Pakistan’s failure to eradicate the polio virus may have some serious implications – ones that go far beyond the medical. The Independent Monitoring Board (IMB) of the Global Polio Eradication Initiative (GPEI) has recommended that there be international travel restrictions on every adult or child travelling outside polio-endemic Pakistan. Afghanistan and Nigeria are also recommended for a travel ban. The purpose of such a Draconian move is to prevent the virus from travelling to countries that have fought hard to free themselves of it and who now do not wish to jeopardize their polio-free status. The recommendation in the IMB report, titled ‘The Last Stand?’, says that no country should allow citizens of a polio-endemic state to cross their borders without a valid certificate of polio vaccination.
The world is tantalizingly close to eradicating polio, but the final push needs a mighty effort. The persistence of the virus in Pakistan is linked to the poor security situation – two vaccinators were murdered in Karachi and Quetta – and resistance by elements that see polio vaccination as some diabolical western plot to sterilize Muslims. The risk of transferring the virus into currently virus-free countries is huge. Most global populations have what is known as ‘herd immunity’ but we do not. There are parts of Pakistan where vaccinators cannot go and where local populations are under the sway of ill-educated and paranoid religious leaders. Our population is highly mobile, both domestically and internationally, and any ban on the movement of the people of Pakistan is going to have an immediate and deleterious effect on individuals, the economy, politics and even diplomacy. Concern is expressed in the IMB report that the federal government, distracted by the forthcoming elections, is going to take its eye off the polio ball. Resources to eradicate polio must be firewalled, protected from being knocked off-course by other events. Across the world there were 175 cases of polio thus far in 2012, around half the number reported in 2011. Pakistan accounts for 56 of them, with another 10 ‘Sabin-like’ cases in Balochistan. Eradicate polio or face severe restrictions on overseas travel – the choice is stark.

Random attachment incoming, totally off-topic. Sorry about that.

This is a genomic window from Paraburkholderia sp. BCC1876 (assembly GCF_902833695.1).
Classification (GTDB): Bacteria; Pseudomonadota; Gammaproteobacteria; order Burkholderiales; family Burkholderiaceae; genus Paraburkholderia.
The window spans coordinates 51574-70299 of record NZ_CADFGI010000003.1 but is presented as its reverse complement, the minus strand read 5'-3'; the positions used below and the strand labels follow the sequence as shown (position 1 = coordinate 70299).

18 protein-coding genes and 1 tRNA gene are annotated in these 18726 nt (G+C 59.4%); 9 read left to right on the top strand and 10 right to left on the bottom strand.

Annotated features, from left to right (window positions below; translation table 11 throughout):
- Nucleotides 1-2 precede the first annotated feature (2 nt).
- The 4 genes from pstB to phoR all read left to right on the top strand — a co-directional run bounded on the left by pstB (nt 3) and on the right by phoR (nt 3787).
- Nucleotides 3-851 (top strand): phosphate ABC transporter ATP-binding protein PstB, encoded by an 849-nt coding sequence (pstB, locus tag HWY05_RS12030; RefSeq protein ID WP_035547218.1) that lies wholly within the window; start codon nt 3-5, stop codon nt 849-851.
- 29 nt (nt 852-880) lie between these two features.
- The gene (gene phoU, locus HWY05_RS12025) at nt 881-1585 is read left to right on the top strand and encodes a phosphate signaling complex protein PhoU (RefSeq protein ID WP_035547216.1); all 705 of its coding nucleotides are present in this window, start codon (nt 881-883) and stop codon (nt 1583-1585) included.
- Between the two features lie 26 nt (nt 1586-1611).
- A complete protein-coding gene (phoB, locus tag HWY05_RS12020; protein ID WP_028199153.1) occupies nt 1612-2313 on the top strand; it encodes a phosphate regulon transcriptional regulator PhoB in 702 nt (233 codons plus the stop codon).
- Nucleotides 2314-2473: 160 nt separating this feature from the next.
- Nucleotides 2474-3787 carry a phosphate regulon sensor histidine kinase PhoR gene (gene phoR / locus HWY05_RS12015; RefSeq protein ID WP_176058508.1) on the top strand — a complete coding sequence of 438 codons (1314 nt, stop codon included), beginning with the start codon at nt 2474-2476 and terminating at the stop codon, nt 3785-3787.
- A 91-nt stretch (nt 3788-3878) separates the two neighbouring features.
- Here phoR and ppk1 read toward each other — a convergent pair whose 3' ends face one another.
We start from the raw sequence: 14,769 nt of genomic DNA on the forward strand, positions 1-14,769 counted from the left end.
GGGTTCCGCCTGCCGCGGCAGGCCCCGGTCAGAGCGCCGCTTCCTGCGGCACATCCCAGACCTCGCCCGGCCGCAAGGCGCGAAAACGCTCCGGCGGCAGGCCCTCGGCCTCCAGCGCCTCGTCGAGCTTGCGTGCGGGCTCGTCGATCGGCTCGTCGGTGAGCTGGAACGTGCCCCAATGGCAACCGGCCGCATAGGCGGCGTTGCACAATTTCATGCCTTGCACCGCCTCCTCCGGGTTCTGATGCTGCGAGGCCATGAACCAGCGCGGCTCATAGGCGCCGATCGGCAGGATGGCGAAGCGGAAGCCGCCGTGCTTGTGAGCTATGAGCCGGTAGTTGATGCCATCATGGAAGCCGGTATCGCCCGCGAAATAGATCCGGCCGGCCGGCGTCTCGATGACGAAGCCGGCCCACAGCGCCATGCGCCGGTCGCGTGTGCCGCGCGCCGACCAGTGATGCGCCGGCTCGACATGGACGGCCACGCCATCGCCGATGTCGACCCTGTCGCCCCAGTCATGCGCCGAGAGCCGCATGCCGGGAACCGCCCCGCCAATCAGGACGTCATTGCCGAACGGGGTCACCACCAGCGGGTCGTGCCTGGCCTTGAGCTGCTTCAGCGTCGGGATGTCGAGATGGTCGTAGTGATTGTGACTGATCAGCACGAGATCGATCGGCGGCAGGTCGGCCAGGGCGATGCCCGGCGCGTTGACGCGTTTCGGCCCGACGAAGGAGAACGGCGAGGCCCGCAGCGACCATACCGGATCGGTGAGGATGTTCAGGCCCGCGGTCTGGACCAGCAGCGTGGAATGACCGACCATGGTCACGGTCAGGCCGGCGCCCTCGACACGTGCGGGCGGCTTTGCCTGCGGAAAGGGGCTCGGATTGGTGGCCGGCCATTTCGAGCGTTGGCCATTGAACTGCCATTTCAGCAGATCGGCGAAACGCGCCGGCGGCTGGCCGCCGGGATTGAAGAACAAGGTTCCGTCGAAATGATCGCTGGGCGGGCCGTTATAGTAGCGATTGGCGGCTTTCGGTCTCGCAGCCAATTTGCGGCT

Source: The News International